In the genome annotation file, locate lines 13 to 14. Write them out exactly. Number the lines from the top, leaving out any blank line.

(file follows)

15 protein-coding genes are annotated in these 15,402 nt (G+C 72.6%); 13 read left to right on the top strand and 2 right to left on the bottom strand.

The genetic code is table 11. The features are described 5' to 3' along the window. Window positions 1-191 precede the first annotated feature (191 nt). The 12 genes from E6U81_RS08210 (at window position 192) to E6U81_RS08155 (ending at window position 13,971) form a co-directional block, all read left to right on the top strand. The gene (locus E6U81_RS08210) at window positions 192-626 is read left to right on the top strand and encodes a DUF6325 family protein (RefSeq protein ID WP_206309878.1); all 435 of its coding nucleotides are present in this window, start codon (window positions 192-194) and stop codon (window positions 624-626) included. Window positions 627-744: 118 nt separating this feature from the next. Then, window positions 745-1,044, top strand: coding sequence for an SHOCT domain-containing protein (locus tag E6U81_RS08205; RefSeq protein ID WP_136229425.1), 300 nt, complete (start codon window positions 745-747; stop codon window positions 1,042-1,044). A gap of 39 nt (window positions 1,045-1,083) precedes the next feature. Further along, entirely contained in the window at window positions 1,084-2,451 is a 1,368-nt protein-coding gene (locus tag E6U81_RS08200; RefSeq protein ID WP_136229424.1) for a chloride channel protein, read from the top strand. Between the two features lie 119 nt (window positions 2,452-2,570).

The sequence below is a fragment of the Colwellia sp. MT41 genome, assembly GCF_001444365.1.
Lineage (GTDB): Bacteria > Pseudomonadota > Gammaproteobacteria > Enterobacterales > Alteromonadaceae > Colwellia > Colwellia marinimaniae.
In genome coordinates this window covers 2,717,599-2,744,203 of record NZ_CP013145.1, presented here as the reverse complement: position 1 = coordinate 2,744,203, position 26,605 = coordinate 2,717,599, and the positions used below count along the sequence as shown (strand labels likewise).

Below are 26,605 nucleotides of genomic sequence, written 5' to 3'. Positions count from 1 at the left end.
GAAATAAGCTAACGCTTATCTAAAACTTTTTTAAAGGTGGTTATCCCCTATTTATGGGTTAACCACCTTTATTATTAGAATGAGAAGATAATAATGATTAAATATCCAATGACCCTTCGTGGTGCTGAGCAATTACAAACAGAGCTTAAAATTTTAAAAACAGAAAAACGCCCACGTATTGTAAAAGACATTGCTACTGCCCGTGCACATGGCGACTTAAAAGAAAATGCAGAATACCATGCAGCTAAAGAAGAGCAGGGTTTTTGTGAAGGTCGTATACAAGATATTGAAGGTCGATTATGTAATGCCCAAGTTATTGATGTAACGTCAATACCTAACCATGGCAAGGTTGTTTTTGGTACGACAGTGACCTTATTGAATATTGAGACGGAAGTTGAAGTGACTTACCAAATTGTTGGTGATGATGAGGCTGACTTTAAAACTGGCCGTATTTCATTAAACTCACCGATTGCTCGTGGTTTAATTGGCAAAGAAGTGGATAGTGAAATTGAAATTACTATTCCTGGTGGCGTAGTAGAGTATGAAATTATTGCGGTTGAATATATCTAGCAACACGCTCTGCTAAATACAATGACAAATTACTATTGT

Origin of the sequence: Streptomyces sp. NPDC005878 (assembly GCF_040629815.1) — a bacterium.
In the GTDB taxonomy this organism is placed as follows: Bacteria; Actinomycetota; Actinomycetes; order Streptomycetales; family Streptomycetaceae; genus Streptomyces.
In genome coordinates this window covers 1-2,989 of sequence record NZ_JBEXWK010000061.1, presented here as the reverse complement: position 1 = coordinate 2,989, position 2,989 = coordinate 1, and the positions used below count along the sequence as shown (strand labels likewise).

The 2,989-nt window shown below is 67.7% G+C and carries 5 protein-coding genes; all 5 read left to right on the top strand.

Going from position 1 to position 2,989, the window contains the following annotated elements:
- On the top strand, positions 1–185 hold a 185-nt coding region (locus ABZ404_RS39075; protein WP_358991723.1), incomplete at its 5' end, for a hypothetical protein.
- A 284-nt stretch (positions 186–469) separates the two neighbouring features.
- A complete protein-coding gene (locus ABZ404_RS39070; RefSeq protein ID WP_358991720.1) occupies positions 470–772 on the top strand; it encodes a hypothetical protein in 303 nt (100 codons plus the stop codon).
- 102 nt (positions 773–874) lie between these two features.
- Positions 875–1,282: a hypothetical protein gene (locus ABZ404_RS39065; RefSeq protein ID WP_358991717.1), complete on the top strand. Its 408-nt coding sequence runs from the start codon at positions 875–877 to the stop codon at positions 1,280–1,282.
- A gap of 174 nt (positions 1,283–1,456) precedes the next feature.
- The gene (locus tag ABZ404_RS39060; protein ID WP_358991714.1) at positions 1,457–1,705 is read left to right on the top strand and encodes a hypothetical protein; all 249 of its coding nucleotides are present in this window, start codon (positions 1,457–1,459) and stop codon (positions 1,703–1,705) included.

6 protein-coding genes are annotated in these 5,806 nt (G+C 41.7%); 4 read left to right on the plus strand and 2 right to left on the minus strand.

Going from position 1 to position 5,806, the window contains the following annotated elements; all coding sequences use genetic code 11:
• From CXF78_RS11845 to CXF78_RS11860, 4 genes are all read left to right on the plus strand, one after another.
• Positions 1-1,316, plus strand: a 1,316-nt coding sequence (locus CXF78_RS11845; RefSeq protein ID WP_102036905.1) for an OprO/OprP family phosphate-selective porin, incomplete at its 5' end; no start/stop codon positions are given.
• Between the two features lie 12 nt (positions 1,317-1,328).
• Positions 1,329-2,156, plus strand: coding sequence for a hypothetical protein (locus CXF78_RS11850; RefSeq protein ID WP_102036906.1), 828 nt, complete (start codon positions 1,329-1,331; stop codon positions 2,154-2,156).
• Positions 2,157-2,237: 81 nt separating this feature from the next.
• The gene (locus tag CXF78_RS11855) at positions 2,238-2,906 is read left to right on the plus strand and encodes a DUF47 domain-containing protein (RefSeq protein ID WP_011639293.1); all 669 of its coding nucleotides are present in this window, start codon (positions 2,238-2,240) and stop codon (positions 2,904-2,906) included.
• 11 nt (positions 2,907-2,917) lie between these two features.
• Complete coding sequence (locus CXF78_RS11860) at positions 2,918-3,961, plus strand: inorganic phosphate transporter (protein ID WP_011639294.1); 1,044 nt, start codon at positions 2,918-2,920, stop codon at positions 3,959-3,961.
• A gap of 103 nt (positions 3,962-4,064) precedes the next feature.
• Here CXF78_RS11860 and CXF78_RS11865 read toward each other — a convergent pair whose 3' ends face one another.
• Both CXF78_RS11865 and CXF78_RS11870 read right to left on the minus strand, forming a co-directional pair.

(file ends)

- On the top strand, positions 1–185 hold a 185-nt coding region (locus ABZ404_RS39075; protein WP_358991723.1), incomplete at its 5' end, for a hypothetical protein.
- A 284-nt stretch (positions 186–469) separates the two neighbouring features.